On the “B” cyclone in Unit 8, the primary air duct was flush in the secondary air duct. The MP&W staff had trouble with airflow balance and then made an elbow on the primary air duct so that it actually scoops the air out of the secondary air stream. This modification has also helped them to achieve a good airflow balance.
Costello added that it takes constant monitoring with visual boiler inspections by the operators to keep the boilers operating efficiently and to prevent any tapping problems.
“Coal tonnage through the cyclone is a big issue,” he said. “If we can keep it in the 14 tons/hour range we can do pretty well without gas pilots. It’s when we get above that level and most definitely up in the 17-ton range that pilots are needed, especially if burning wet coal or coal that has been on the stockpile for a while and has lost Btus.”
During the spring 2005 outage, the cyclone casings were re-skinned. Costello explained that this action was taken because “we had been experiencing a lot of burn thrown on the cyclone skins.” The MP&W staff also increased the horse power on the drive motors in the material handling area so the additional coal tonnage could be fed to the plant.
Dealing with Dust
“Dust control was one of our biggest challenges,” he said. “We took a six-phase approach with dust improvement projects totaling $5.7 million, which were started in 2001 and completed in 2009. Multiple technologies where utilized in all areas of the plant’s material-handling systems.”
Costello explained that after the plant’s initial changeover to PRB coal, it took several additional years to implement all of the improvement projects, from fire protection to coal-handling chute modifications and replacements. Other changes involved managing a larger coal pile, adding dust collectors and dust suppression systems, and replacing belt skirtings (Figure 6).
|6. New dust busters. As part of MP&W’s $5.7 million dust improvement project, more advanced dust collectors and dustless transfer chutes were added, which eliminated the need for several older model dust collectors. Courtesy: MP&W|
Costello also said that the plant had to make significant changes to its regular housekeeping duties as a result of the switch to PRB coal. He emphasized that the staff “cannot leave any coal dust lying around or accumulating near coal conveying rollers because PRB coal will self-ignite if exposed to any heat source.” Conveyor rooms are washed and swept daily. As part of the plant’s current cleaning regimen, the operations staff have assigned cleaning areas throughout the plants.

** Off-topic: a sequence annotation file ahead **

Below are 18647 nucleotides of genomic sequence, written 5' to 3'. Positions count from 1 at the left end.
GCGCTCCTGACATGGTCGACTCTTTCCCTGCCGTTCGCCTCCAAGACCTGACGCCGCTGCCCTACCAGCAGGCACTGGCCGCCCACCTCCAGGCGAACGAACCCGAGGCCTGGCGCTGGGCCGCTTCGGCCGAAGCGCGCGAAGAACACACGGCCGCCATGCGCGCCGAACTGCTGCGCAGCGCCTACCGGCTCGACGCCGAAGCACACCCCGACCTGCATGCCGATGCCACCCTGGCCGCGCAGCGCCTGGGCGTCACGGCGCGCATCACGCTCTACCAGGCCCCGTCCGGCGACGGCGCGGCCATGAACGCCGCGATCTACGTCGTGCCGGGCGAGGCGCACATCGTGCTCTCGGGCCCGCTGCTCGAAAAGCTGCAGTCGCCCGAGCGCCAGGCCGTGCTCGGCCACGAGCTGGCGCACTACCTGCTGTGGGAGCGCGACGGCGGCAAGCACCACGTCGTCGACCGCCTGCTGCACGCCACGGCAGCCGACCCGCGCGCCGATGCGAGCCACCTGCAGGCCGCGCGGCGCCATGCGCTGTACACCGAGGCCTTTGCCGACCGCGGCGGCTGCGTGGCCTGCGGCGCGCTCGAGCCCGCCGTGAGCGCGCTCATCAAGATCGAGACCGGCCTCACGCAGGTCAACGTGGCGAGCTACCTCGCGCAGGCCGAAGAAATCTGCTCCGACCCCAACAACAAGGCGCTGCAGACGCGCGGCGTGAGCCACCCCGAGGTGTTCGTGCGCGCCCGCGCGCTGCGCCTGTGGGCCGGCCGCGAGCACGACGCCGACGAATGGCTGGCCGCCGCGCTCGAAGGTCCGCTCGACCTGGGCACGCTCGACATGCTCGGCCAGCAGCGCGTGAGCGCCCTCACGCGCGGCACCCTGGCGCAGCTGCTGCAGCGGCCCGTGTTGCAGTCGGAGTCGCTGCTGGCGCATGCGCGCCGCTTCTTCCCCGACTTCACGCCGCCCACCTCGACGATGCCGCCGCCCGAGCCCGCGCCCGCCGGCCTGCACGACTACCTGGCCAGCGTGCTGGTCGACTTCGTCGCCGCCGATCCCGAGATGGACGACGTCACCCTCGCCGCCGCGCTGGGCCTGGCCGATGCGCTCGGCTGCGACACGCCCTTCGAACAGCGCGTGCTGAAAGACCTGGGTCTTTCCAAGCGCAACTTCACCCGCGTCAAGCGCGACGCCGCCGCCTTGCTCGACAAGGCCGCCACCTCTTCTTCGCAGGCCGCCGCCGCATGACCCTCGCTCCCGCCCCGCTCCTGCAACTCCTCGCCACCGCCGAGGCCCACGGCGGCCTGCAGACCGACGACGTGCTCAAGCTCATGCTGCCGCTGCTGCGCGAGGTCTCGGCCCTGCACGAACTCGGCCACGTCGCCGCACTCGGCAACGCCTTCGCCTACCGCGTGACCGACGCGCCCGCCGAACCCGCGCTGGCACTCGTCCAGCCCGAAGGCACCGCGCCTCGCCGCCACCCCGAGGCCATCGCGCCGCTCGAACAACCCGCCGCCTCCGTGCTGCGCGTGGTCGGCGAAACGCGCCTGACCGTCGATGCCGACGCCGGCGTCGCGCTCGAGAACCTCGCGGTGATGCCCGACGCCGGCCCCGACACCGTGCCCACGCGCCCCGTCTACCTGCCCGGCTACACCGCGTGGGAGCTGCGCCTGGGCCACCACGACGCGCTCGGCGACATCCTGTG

“Bunker rooms and coal handling out buildings were not originally designed for washdown,” he said. “Through the conversion process, all areas are now hosed down daily and monitored.”
During any outage in which coal is left in the bunkers, the bunkers are filled and inerted with CO2. As a standard operating procedure, the MP&W staff does not leave coal in the bunkers any longer than five days. Costello said that “the coal is also monitored daily with a laser temperature gun for hotspots along with visual inspections.” All bunker doors are kept closed as well.
Creating a Culture of Achievement
Costello listed the reasons why he thinks the Muscatine employees are so successful at carrying out the dual imperatives of efficient plant operations and workplace safety:
- Aggressive cleaning schedules at the plant.
- Use of technology to prevent dust accumulation.
- Development of a comprehensive combustible dust management program.
- Development and implementation of the National Fire Protection Association’s 70E standard for electrical safety in the workplace (Figure 7).
- Positive attitudes of all the employees.
- Overall pride in the plant, evidenced by the close-knit employees, who typically are friends, family, and neighbors.
- A safety culture second to none.
|7. Protection against electrical hazards. The MP&W staff identified all of their electrical equipment hazards and developed the facility’s 70E Electrical Protection Program. The use of decals helps to identify the personnel protective equipment needed to safely rack out plant equipment. The staff also went through the plant and reduced as many arc flash areas as possible to lower levels, wherever applicable. Courtesy: MP&W|
Leading by Example
POWER congratulates the management and staff of the Muscatine Power & Water plant for being named the 2011 PRBCUG Small Coal Plant of the Year. As more facilities follow the example set by award-winning facilities like the MP&W plant, the trend toward smarter ways of handling jobsite risks should produce positive, long-lasting results for workplace safety.
For further information on the MP&W plant or the plant’s improvement projects, please contact Mark Costello, maintenance supervisor, at 563-262-3503 or email@example.com. Additional information on the PRBCUG and its awards program is available at http://www.prbcoals.com.
— Angela Neville, JD is POWER’s senior editor.